If desired the liquid product fraction in line 50 from separator 21, which includes oil soluble oxygenated compounds, can be catalytically fin- 60 ished. For example, the product fractioncan be heated to a temperature of between about 750 and 800 F. and contacted with a cracking catalyst to convert the oxygenated compounds to oleflns. Such an operation does not effect any reforming or cracking and the octane number improvement results from the removal of the oxygenated compounds. However, this catalytic finishing can be conducted at a higher temperature of the order of about 975 F. which not only converts the oxygenated compounds to olens but also eiects reforming of the gasoline hydrocarbons and cracking of the heavier hydrocarbon product.
Gases from separator 21 can be introduced directly into the absorber 62 via line 6I and maar scrubbed with absorber oil introduced through line I3 for recovery of condensable hydrocarbons. However, water soluble oxygenated compounds can be removed from the hydrocarbon product fractions in lines 50 and 6| from separator 21.
For example, the gaseous product fraction in line the oil absorber 62 through line 6l can be rel cycled through line 2| to the hydrocarbon synthesis reactor 23, to the gas reforming step i1 by line 53. or to the partial oxidation step I3 by lines 53 and 65. Where air is used as the oxidizing gas, at least a part of the gas should be vented via line I6 to prevent nitrogen build-up in the system, but it should be understood that suitable means may be employed for separating nitrogen from the` gases to be recycled in the system.
The rich absorber oilis withdrawn from absorber 62 via line 61 and passed through heat exchanger 68 to still 69 provided with heater 10. The overhead from the still 69 passes via lines 1i and 12 to fractionator 52. The bottoms from the still 69 can be returned via line 13 through heat exchanger 68, cooler`1l', and line 63 to the top of the absorber 62. Another portion of the bottoms from the still 69 can be introduced via lines 15 and 5l into the fractionator 52. It should be understood that the absorber-still system is diagrammatic and idealized.
Although the oxygenated compound recovery is described as being accomplished by means of a water system employing an absorber and stripper, it should be understood that other means can be supplied for this duty. One such means is the oil absorber-still system described in connection with the recovery of hydrocarbons from the synthesis product stream wherein liquid fractions from lines 43 or 56 are used as the absorber medium. In some instances it will be satisfactory merely to cool the oxidation product in line 29 suillciently to recover the higher boiling oxygenated and sulfurcontaining compounds permitting the gaseous hy` drocarbons and carbon monoxide to pass on into the reformer I1.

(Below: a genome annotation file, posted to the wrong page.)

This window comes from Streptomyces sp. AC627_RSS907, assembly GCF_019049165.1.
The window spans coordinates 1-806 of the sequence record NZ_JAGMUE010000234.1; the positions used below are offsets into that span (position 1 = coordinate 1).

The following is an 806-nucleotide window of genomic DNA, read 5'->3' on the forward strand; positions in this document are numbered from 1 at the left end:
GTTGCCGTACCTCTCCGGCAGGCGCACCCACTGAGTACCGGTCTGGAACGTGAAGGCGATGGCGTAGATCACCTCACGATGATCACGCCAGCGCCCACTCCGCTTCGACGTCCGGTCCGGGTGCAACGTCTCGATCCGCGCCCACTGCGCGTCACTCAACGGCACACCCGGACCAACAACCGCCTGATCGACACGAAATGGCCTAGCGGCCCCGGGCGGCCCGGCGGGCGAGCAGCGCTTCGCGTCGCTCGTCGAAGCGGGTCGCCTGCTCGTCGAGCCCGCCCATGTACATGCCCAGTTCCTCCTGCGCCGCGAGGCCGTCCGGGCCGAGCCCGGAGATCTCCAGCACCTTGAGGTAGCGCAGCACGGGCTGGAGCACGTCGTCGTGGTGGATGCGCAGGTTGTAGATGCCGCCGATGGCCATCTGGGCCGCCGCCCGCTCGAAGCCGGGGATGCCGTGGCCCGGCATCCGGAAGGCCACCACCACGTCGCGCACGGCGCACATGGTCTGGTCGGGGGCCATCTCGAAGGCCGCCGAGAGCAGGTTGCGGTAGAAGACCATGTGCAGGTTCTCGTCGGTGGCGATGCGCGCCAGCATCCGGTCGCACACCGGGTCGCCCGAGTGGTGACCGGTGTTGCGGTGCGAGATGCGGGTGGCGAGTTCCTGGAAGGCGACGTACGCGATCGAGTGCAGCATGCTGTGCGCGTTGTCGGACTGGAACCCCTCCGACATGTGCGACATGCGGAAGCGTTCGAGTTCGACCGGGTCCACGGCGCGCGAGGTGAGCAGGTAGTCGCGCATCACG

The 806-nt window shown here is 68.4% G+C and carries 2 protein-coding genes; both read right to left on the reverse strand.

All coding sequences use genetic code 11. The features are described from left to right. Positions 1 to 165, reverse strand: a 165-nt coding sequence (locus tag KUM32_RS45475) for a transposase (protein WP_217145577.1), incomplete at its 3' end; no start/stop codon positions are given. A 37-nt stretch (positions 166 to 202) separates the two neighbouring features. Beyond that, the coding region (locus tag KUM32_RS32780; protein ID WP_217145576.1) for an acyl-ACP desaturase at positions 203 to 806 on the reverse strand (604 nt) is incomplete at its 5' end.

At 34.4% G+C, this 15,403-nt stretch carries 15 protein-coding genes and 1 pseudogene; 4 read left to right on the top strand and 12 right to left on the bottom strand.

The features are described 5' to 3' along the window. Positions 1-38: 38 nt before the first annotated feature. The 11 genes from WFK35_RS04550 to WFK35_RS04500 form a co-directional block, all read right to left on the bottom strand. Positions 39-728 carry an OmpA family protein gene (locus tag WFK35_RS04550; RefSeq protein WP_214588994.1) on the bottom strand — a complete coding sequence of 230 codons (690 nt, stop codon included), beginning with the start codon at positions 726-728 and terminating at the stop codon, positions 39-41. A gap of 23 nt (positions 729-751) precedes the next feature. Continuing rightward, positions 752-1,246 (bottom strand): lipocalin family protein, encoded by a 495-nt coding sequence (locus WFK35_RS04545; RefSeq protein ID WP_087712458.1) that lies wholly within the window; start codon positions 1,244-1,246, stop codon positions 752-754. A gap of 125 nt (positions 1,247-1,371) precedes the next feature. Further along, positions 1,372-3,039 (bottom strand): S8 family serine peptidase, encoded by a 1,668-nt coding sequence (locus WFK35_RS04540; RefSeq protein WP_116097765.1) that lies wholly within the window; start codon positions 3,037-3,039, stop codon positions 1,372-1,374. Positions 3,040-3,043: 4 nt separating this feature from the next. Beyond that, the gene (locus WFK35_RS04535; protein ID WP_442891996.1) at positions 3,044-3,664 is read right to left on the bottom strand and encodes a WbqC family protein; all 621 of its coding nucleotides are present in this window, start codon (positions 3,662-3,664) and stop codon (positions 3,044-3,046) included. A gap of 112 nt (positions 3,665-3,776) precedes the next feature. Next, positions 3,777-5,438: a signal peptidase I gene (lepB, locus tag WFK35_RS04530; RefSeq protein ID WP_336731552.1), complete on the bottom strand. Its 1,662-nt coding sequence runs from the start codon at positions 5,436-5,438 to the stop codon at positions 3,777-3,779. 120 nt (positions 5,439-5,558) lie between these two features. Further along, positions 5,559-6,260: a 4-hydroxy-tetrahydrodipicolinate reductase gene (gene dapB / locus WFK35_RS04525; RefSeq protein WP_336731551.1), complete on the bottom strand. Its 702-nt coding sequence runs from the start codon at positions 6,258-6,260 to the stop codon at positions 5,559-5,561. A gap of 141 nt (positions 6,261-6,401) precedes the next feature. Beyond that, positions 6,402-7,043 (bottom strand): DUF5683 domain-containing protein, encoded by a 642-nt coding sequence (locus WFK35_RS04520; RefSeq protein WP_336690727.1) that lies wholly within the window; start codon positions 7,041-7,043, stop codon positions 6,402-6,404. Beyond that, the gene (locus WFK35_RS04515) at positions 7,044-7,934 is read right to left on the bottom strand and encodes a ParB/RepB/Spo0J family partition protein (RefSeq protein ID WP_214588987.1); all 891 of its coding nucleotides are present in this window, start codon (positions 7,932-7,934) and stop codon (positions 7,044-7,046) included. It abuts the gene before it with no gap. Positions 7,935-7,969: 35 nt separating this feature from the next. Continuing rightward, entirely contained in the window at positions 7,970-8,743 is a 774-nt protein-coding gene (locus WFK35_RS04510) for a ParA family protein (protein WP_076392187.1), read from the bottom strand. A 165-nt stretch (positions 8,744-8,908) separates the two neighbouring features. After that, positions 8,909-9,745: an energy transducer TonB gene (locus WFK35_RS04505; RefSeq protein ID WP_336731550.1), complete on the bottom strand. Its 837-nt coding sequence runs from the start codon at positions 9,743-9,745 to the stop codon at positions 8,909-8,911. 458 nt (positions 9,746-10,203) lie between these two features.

A specific embodiment of our invention has been described in considerable detail but it should be understood that this is by way of illustration and that the invention is not limited thereto since alternative modifications and operating conditions will be apparent from the above description to those skilled in the art. Such modiiica-y tions and alternatives are contemplated as coming within the scope of the invention which is defined by the appended claims.
- What we claim is:
l. The process for converting gaseous hydrov carbons into useful products which includes theA steps of partially oxidizing the gaseous hydrocarbons at a temperature of between about 600 and 1000 F. to produce oxygenated compounds, residual gaseous hydrocarbons, and carbon monoxide; recovering oxygenated compounds from the product stream, reacting the residual 4gaseous hydro` carbons with an oxidizing gas to produce hydro-1 gen and carbon monoxide, contacting the hydro:`
, 8' gen and carbon monoxide mixture with a hydrocarbon synthesis catalyst to produce higher molecular weight hydrocarbonsand oxygenated compounds, cooling the synthesis productand recovering a normally gaseous hydrocarbon fraction, a liquid hydrocarbon fraction, and a water fraction including oxygenated compounds, recovering oxygenated compounds from said water fraction to produce a residual lean water fraction, absorbing oxygenated compounds from said partial oxidation in at least a part of said water, supplying the rich absorber water to said-oxygenated product recovery step, and supplying at least a portion of said normally gaseous hydrocarbons to said partial oxidation step.
2. The process for converting natural gas into oxygenated compounds and hydrocarbons having more than'one carbon atom to the molecule which includes the steps of partially oxidizing the natural gas in the presence of added normally gaseous hydrocarbons, recovering water soluble oxygenated compounds from the products of said oxidation step by countercurrently contacting the gaseous oxidation products directly with lliquid water, reforming residual gases with an oxidizing gas at a temperature of above about 1500 F. to produce a mixture of hydrogen and carbon monoxide, contacting the hydrogen and carbon monoxide mixture with a synthesis catalyst under synthesis temperature and pressure conditions to produce higher molecular weight hydrocarbons and oxygenated compounds, recovering from the synthesis products an unreacted gas fraction, a